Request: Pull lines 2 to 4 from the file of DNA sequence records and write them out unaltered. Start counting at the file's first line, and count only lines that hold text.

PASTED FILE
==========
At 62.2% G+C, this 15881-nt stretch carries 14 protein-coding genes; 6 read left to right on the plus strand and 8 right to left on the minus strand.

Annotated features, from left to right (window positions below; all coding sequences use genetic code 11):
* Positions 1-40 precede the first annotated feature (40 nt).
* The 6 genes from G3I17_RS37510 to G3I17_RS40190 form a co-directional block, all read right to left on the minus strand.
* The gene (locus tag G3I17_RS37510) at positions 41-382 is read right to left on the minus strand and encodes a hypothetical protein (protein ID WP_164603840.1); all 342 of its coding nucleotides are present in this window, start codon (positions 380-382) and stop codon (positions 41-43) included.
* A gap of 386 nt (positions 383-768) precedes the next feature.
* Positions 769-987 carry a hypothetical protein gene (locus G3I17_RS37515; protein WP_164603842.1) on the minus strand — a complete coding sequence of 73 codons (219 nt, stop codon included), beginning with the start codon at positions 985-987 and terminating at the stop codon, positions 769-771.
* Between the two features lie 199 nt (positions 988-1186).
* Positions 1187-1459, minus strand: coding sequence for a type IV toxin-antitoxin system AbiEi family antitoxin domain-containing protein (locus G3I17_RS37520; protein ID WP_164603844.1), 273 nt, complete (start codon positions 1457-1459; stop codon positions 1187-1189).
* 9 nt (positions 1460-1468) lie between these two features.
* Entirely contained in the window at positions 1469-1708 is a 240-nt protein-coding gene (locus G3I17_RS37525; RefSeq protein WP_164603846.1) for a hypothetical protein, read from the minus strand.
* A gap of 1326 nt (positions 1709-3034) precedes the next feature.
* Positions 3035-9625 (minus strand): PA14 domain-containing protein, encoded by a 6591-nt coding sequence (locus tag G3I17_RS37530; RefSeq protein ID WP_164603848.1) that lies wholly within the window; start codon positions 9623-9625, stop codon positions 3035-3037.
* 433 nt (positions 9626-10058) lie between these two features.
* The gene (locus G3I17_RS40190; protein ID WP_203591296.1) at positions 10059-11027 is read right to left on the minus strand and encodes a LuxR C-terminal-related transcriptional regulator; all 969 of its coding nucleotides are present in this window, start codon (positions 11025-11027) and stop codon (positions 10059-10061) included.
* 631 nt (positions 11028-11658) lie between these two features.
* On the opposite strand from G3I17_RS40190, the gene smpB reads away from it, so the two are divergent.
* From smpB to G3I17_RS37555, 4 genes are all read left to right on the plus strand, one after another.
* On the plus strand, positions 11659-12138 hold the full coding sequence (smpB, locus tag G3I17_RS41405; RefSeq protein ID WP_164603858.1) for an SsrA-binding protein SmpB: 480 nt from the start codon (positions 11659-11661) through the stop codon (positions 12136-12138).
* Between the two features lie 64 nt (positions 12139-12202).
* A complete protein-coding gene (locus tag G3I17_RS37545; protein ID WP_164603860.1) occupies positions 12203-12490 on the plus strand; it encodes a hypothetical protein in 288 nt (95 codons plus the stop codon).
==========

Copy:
Annotated features, from left to right (window positions below; all coding sequences use genetic code 11):
* Positions 1-40 precede the first annotated feature (40 nt).
* The 6 genes from G3I17_RS37510 to G3I17_RS40190 form a co-directional block, all read right to left on the minus strand.